Dear Lani: Fetish Gear

Welcome to this week’s Dear Lani, an advice column to answer all your kinky questions. Want to know how a guy gets fitted for a chastity cage? Want to know what gag reflex training looks like? We’ve got your answers, or at least advice…okay, opinion.

Q: What do I wear to a fetish event, like a convention or even a fetish club night?

A: We’ve talked about fetish conventions and similar events but what we haven’t taken a deeper dive into what would be appropriate to wear to certain events. So this post is all about the basics!

First, it’s very important to check what the event calls form many local clubs will ask their guests to not wear street clothes but to at least don on some fetish wear. Often there may be a theme to adhere to. Do not ignore this! Dressing up is not oh for yourself but shows the bouncers and other employees of the club that you are going to put in the effort.  As this article points out, if someone doesn’t bother to respect the dress code, chances are they won’t be respectful of the community’s rules which is so important to everyone’s safety. So in other words – make the effort! However, sometimes for more trade-shows and conventions, street-wear may be okay except for specific events like the dances or balls in the evening.

So let’s talk some basic pieces. For women, an easy thing to start out with is a tight top and short skirt with a pair of boots. But to take it a step beyond streetwear, think about the theme and the look you are going for. This is where you want to have more of a costume mindset rather than everyday wear. Are you going for a schoolgirl look? Go for a pleated skirt. Something more slinky? Maybe pleather or latex. Steampunk? Khaki or brown leather. Goth? Tulle. Punk? Something distressed. You’re getting the idea. Apply the same considerations to the top and your boots and you start having the basic building blocks. Google, look at images for ideas but keep in mind the imagery you want and the theme of the event you are attending

Now don’t forget the accessories, a little goes a long way. Don’t underestimate the belt, or glasses or hats. You can find some good cheap costume items at dollar stores even around Halloween. Pixie has also had good luck with wearing two crisscrossing studded belts for more punk looks. Chokers, wrist cuffs, gloves, fascinators — there are endless choices.  Be creative. Have fun.

A note on shoes — you will be on your feet a lot. Go for something easy. Now is not the time to be adventurous.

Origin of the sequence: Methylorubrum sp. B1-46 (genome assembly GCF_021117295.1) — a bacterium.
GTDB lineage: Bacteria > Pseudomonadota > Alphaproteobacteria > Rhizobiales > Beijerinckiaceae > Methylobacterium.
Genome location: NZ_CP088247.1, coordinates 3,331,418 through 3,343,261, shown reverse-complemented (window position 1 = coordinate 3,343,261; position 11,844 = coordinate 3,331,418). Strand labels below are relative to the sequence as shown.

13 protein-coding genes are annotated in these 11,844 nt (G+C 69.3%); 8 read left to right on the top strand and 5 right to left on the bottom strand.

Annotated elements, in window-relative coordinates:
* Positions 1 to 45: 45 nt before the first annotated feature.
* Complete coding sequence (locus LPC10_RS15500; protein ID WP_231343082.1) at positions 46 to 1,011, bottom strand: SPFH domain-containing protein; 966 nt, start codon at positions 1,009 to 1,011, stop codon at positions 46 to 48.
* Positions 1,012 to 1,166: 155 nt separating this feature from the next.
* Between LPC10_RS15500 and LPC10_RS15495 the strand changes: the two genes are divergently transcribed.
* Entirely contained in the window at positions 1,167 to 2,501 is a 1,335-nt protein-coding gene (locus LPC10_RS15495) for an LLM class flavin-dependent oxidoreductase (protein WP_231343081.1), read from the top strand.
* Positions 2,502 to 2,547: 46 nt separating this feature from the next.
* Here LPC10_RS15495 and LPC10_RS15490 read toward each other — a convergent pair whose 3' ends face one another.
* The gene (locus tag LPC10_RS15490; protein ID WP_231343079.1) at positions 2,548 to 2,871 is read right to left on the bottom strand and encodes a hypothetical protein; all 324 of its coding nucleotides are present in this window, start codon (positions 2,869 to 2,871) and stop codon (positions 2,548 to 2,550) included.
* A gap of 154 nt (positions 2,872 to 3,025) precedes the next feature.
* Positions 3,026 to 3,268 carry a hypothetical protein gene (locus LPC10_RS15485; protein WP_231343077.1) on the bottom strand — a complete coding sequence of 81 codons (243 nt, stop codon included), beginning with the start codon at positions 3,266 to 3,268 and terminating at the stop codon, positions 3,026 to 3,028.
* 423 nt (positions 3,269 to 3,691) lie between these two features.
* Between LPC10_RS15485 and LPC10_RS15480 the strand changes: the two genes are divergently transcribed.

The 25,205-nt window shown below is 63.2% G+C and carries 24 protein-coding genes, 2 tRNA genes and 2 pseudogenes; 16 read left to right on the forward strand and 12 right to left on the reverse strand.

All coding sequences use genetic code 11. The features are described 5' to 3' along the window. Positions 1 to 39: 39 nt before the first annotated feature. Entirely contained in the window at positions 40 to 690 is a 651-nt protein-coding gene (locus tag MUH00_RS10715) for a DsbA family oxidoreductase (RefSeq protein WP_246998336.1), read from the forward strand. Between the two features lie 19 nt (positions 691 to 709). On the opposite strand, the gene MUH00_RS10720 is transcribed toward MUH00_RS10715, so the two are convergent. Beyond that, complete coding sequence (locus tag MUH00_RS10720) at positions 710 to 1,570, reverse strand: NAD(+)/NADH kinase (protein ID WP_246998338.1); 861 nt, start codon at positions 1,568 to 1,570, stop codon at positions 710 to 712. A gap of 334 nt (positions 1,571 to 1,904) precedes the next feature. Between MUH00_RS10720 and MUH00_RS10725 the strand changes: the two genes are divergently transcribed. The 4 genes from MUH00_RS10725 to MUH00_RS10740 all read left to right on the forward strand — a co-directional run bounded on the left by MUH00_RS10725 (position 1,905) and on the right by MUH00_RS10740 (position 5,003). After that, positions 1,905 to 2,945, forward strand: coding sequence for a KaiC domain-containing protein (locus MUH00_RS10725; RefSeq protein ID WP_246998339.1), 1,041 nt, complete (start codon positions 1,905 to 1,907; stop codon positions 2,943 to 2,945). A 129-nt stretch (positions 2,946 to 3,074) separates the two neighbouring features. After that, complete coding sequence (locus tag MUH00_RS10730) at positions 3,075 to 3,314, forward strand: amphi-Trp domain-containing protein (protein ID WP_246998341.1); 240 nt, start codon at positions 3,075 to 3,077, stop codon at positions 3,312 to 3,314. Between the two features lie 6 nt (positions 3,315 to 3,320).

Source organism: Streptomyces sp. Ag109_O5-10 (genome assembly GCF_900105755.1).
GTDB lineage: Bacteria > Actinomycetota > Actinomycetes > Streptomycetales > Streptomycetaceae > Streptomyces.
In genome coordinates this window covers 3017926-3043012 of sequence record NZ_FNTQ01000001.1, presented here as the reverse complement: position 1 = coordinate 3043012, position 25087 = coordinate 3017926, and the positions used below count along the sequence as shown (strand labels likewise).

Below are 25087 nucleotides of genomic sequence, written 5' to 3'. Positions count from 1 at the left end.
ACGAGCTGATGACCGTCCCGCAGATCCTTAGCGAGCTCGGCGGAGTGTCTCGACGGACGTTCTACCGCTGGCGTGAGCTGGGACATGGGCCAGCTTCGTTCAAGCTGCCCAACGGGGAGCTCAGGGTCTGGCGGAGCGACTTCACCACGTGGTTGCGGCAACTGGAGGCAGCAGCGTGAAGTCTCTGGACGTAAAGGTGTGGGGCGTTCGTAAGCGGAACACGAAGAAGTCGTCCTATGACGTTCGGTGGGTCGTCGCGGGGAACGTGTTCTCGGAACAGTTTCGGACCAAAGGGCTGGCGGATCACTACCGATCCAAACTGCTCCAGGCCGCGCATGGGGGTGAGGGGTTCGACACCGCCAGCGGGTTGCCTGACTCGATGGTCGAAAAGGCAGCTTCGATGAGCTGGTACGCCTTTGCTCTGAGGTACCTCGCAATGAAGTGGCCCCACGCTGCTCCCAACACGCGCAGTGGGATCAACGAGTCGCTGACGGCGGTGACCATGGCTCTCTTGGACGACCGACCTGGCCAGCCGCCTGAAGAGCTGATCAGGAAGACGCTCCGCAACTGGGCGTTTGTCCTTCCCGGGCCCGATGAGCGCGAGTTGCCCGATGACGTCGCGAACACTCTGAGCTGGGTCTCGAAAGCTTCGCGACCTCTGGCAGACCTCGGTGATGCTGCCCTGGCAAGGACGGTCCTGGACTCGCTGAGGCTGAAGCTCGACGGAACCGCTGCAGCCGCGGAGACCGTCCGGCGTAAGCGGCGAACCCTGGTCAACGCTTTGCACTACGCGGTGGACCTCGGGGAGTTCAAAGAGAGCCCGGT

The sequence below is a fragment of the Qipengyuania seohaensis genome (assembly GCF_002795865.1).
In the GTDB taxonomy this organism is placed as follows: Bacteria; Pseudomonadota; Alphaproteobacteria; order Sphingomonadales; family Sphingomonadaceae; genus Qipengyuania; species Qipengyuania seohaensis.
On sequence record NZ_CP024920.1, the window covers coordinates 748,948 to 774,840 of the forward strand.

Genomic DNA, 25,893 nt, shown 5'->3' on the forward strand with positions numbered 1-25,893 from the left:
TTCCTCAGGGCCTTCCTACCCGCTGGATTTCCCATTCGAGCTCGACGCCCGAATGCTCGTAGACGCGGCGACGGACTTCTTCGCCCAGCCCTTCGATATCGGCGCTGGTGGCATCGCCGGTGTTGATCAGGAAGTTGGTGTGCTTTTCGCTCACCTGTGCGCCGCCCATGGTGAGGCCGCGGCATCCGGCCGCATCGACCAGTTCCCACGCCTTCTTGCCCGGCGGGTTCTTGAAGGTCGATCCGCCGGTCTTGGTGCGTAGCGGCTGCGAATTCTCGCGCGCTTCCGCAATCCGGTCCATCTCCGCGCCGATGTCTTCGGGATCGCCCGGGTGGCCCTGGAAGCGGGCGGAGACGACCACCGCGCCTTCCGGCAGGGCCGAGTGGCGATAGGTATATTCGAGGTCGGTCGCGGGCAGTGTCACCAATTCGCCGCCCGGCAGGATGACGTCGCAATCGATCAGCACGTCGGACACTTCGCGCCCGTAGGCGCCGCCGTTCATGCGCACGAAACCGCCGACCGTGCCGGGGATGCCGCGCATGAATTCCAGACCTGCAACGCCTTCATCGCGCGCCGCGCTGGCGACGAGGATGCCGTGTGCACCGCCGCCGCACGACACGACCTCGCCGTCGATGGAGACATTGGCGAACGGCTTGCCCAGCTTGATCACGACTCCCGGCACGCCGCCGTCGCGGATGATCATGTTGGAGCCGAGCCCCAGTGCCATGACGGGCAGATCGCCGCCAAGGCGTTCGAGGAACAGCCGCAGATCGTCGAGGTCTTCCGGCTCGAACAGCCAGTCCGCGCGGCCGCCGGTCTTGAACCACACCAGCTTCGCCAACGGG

A second note — lingerie, if you are feeling adventurous, can go a long way as a costume piece. Don’t estimate a nice pair of panties, garters and stockings. Paired with a corset and boots, that can be almost a standard costume on the scene if you are comfortable enough.

The last point for the ladies — corsets and cinchers! Do. Not. Cheap. Out. We cannot emphasize this enough. A cheap corset can wreck your back and/or break apart in many ways. Ribbing can bend or snap, poking you uncomfortably or the lacing may snap. For example, make sure the boning is not plastic.

Of course, there is also menswear. You’ll see plenty of mesh tops and short hot pants if you google fetish costumes but that is not the limit by far. Bondage pants (pants with many straps attached and string across) is a common thing. Again, the theme is important. Military look or a nice three-piece suit, silk tie and shiny shoes can be just as alluring. Distressed, punk or goth looks are also very popular. 

Of course, there is also gender-bending or even mix and match. There is nothing wrong with a pair of bondage pants and a laced bra and suspenders. (Okay that may have been a favourite of Pixie’s.) Or a nice tailored suit for a woman or a tulle skirt for a guy. The key is to have fun and to dress with intent.

Now go forth and dress up!

Got a question?

Join the The Muse’s Touch Facebook group to submit your questions and join in on the discussion. Every Tuesday, we’ll be picking one question to answer for the following Monday.

Disclaimer: We are expressing personal opinions and views. These opinions or views are not intended to treat or diagnose; nor are they meant to replace the treatment and care that you may be receiving from a licensed physician or mental health professional.

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